This takes us back to square one. What is the role of scripture and how does human authority (prophetic, papal or the textual authority) interact with the divine? If any attempt to understand God’s will is always going to be viewed through a flawed human filter, how can we have any confidence in scripture or in doctrine? Joseph Smith’s endeavor doesn’t point to the text as the source of God’s will so much as it points to him (Joseph) as the interpreter of God’s will. And yet, the JST is incomplete and does not identify some of the errors that all Bible scholars agree exist in the Bible–in fact, it doubles down on some errors in attempting to harmonize away troubling passages. It’s ironic that an attempt to eliminate the scribal errors falls prey to the same scribal errors. But maybe that’s the point of the JST, not that he could get to the original, pure meaning, but that he could point to the flaws in the transmission process and create a church of scriptural skeptics who would be more reliant on seeking and less on knowing. [2]

I’ll end with another great quote by Ehrman from the foreword of his book. He talks about his professor of Greek at Wheaton, a Dr. Gerald Hawthorne, who was a committed Evangelical Christian but one with views that initially shocked Ehrman as a student.

He was not afraid of asking questions of his faith. At the time, I took this as a sign of weakness (in fact, I thought I had nearly all the answers to the questions he asked); eventually I saw it as a real commitment to truth and as being willing to open oneself up to the possibility that one’s views need to be revised in light of further knowledge and life experience.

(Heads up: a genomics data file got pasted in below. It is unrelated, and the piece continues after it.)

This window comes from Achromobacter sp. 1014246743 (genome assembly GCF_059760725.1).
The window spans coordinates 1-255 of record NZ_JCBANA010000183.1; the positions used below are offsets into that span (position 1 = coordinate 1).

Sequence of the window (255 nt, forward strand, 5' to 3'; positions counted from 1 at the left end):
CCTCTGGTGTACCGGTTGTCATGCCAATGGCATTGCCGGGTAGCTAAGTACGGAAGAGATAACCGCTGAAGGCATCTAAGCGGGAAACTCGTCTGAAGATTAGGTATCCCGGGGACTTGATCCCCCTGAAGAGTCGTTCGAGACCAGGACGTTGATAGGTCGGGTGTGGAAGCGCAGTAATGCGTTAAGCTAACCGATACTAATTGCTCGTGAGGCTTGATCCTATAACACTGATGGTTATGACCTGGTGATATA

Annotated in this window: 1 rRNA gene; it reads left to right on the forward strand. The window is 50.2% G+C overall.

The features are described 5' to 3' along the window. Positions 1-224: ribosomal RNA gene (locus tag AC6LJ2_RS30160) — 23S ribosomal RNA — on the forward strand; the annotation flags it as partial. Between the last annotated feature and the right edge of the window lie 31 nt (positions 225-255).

For all his flaws, Joseph was a seeker. But most of us struggle to be seekers, to try to determine for ourselves the meaning of life or our own purpose or God’s will or what is right and wrong, even in gray situations. Most of us prefer to outsource authority to a book like the Bible or an authority figure like a prophet or Pope rather than wrestle with meaning ourselves. It’s easy enough to see our own limitations and sometimes easier to defend someone else’s authority (or the authority of the Bible itself) as not possessing the flaws we know our own understanding contains. On the flip side, for some of us it’s easy to pick apart the flaws of others when they are apparent without trying to do the heavy lifting ourselves; it can be overwhelming to try to sort through the errors of a two-thousand year old book. Joseph could have simply noted the errors and not attempted his own translation. Instead, he picked up a quill and went to work.

Maybe that’s the best any of us can do.


[1] Flawed because it was based on hastily done faulty translations done in the 11th C. Superior copies of the gospels that have subsequently become available illustrate many errors in the KJV.

[2] If he could only see how that turned out.